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Shelley Munro discusses Black Cats and Superstition

Emily Scarlet’s husband left her for his secretary and died in a car accident—all on the same day. Now, six months later, Emily has emerged from her chrysalis of painful memories. And to prove she has what it takes to attract a man, she’s determined to experience one perfect night of passion.

Feline shape shifter, Saber Mitchell has a problem with his four boisterous younger brothers. They’re out of control. It’s too late for him, but he hopes to get his brothers mated and settled, and the ball is the place to introduce them to marriageable women.

Unbridled sex is the last thing he plans on, but one glimpse of Emily Scarlet changes his mind. Sex with her is a necessity. They dance. They make love.

One thing is clear—a single night isn’t enough. Saber must have her for his mate, but Emily isn’t so easy to convince…or trust.

Hello! Thanks for having me to visit today to talk about Scarlet Woman. Scarlet Woman is the first book in my Middlemarch Mates series and features black leopard shifters, which naturally leads me to black cats.

What do you think when you see a black cat?

Do you run screaming in the opposite direction or do you rub your hands together and watch approvingly while the black cat prowls past?

Is a black cat good luck or bad luck? I decided to research the subject for a definitive answer. Detective Shelley is on the case!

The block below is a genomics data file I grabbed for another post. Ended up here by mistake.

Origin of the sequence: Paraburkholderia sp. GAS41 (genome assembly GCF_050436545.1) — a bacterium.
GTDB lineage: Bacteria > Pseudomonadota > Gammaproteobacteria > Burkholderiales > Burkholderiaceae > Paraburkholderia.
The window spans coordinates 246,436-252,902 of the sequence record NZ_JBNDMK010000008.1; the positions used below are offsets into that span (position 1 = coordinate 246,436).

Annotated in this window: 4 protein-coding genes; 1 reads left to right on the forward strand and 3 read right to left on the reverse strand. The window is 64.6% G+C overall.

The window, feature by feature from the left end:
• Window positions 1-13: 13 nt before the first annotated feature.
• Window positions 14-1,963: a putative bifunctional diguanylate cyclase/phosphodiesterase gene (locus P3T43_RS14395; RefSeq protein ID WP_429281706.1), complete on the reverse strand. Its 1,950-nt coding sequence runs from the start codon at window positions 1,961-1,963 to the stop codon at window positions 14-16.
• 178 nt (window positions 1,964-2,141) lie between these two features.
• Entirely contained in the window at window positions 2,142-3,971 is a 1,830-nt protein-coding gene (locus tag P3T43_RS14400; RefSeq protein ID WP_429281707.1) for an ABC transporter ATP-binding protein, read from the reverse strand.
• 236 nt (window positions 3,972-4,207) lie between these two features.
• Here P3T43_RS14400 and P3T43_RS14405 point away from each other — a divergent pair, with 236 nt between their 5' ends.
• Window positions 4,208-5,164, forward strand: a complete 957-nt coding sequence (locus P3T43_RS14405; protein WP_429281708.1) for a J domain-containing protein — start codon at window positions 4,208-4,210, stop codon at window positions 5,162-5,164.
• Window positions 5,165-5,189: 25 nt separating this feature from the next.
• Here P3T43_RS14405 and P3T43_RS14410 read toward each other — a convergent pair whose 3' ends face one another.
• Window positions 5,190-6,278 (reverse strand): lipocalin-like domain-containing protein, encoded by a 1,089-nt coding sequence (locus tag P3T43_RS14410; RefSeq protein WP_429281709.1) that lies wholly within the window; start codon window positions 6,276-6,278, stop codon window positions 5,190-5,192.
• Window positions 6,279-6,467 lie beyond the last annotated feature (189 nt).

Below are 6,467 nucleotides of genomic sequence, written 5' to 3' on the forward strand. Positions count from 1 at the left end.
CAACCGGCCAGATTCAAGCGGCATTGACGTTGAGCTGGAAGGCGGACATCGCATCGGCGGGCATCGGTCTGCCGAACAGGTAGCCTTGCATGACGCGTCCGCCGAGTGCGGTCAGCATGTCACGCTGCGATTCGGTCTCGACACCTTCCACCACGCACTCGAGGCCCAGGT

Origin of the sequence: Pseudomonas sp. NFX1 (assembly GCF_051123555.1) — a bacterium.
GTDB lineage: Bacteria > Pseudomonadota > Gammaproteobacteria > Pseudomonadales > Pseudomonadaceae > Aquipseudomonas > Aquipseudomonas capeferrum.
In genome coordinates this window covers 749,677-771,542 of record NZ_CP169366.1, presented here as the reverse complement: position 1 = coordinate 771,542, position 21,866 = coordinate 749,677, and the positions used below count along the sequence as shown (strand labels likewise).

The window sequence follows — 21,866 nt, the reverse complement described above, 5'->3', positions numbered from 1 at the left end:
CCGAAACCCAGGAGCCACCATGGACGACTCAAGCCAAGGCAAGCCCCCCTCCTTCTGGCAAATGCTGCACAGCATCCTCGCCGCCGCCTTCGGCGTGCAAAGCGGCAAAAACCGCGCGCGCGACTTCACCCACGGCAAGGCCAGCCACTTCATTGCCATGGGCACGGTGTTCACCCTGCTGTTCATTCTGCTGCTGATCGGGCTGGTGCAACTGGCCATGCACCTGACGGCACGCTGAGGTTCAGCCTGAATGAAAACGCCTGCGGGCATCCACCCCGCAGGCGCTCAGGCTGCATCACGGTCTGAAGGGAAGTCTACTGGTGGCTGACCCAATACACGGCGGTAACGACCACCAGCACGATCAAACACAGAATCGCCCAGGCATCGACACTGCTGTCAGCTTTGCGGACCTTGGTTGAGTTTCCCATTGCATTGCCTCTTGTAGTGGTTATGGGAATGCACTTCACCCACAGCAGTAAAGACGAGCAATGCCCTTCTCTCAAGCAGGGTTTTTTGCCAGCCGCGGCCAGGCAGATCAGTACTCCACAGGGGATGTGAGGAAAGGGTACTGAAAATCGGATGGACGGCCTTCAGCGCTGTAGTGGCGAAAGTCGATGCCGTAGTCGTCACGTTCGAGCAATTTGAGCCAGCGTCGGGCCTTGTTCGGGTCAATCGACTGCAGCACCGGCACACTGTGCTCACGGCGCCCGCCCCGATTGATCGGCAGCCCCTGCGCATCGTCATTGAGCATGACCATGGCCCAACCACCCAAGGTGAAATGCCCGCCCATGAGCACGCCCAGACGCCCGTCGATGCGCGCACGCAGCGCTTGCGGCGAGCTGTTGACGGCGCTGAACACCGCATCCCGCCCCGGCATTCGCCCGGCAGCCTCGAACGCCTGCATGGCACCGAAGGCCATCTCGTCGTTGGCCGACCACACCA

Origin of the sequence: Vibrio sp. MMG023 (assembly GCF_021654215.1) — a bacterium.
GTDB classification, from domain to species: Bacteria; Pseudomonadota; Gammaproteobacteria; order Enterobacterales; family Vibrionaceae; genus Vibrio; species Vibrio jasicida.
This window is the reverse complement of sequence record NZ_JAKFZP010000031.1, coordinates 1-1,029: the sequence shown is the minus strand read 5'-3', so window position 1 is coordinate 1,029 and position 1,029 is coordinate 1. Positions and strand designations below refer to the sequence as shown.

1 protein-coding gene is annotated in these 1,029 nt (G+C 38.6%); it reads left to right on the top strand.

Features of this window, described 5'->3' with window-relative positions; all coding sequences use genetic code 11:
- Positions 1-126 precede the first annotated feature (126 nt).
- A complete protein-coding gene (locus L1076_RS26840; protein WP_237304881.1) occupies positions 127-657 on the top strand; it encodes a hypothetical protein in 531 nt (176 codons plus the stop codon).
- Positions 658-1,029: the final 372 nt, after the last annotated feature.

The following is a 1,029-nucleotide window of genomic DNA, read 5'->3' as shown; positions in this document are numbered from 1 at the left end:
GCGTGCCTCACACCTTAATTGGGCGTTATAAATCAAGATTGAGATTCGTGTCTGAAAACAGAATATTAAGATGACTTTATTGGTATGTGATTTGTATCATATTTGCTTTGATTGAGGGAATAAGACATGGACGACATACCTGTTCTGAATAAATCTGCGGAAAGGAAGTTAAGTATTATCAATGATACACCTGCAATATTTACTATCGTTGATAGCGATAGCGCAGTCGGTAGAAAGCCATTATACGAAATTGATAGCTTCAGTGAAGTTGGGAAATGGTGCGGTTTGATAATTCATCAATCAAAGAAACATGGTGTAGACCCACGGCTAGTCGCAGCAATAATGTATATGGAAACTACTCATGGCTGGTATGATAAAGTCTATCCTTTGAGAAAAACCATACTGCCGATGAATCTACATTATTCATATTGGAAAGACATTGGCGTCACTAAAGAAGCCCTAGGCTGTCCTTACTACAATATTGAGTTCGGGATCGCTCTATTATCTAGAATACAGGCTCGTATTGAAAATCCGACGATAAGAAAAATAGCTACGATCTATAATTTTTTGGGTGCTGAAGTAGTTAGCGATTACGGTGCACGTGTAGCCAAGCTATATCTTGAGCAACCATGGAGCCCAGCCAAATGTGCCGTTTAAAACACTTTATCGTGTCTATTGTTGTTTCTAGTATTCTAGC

In Egypt all cats, including black ones, were held in high regard. Laws protected cats and when a pet died, the entire family would mourn. Both rich and poor families embalmed their deceased pets. Archaeologists have discovered entire pet cemeteries with mummified black cats fairly commonplace.

Fast forward in time to the Middle Ages. Cats overpopulate major cities. Any woman who owns a black cat or feeds a stray black cat risks accusations of witchcraft.

Throughout history, black cats are blamed for anything from blasphemy to plague. Even today black cats get bad press and conjure up images of witchcraft and magic. Poe wrote about one, Hollywood makes movies and television series about them. Heck, even I write about them with my Middlemarch Mates series.

There are hundreds of superstitions associated with cats, probably because cats and humans have lived alongside each other for thousands of years. Let’s look at some of them.

A cat sneezing is a good omen for everyone who hears it. ~ Italian superstition.

If a cat washes behind its ears, rain is coming. ~ English superstition.

If a cat mews and appears cross, the ship and its passengers will have a hard voyage. ~ Sailor’s superstition.

A strange black cat on your porch brings prosperity. ~ Scottish superstition.

If you wash a cat, it will rain. ~ Indonesian/Malaysian superstition.

If you dream of a white cat, you’ll have good luck. ~ American superstition.

If you kill a cat, you’ll have seventeen years of bad luck. ~ Irish superstition.

In tasseography (tea-leave reading) a cat signifies false friends and deceit or someone lying in ambush.

In the Netherlands cats were banned from rooms where private family discussions were taking place.